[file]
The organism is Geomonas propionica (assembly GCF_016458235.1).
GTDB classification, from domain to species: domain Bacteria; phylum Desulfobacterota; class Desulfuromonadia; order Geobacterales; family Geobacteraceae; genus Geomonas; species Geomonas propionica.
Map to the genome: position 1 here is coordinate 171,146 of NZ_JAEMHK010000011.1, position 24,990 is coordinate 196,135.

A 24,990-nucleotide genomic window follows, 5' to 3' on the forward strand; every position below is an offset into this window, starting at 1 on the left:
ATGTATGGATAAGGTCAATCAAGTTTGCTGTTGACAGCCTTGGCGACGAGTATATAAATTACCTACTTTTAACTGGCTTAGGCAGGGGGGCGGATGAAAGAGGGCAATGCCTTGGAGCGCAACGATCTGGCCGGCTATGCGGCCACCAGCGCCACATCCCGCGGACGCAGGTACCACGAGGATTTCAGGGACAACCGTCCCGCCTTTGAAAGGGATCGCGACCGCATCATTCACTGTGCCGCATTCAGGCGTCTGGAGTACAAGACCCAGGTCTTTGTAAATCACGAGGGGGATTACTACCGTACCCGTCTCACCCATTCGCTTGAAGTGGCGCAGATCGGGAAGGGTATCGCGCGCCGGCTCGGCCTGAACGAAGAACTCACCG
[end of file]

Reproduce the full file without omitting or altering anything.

The organism is Geomonas propionica (assembly GCF_016458235.1).
GTDB classification, from domain to species: domain Bacteria; phylum Desulfobacterota; class Desulfuromonadia; order Geobacterales; family Geobacteraceae; genus Geomonas; species Geomonas propionica.
Map to the genome: position 1 here is coordinate 171,146 of NZ_JAEMHK010000011.1, position 24,990 is coordinate 196,135.

A 24,990-nucleotide genomic window follows, 5' to 3' on the forward strand; every position below is an offset into this window, starting at 1 on the left:
ATGTATGGATAAGGTCAATCAAGTTTGCTGTTGACAGCCTTGGCGACGAGTATATAAATTACCTACTTTTAACTGGCTTAGGCAGGGGGGCGGATGAAAGAGGGCAATGCCTTGGAGCGCAACGATCTGGCCGGCTATGCGGCCACCAGCGCCACATCCCGCGGACGCAGGTACCACGAGGATTTCAGGGACAACCGTCCCGCCTTTGAAAGGGATCGCGACCGCATCATTCACTGTGCCGCATTCAGGCGTCTGGAGTACAAGACCCAGGTCTTTGTAAATCACGAGGGGGATTACTACCGTACCCGTCTCACCCATTCGCTTGAAGTGGCGCAGATCGGGAAGGGTATCGCGCGCCGGCTCGGCCTGAACGAAGAACTCACCG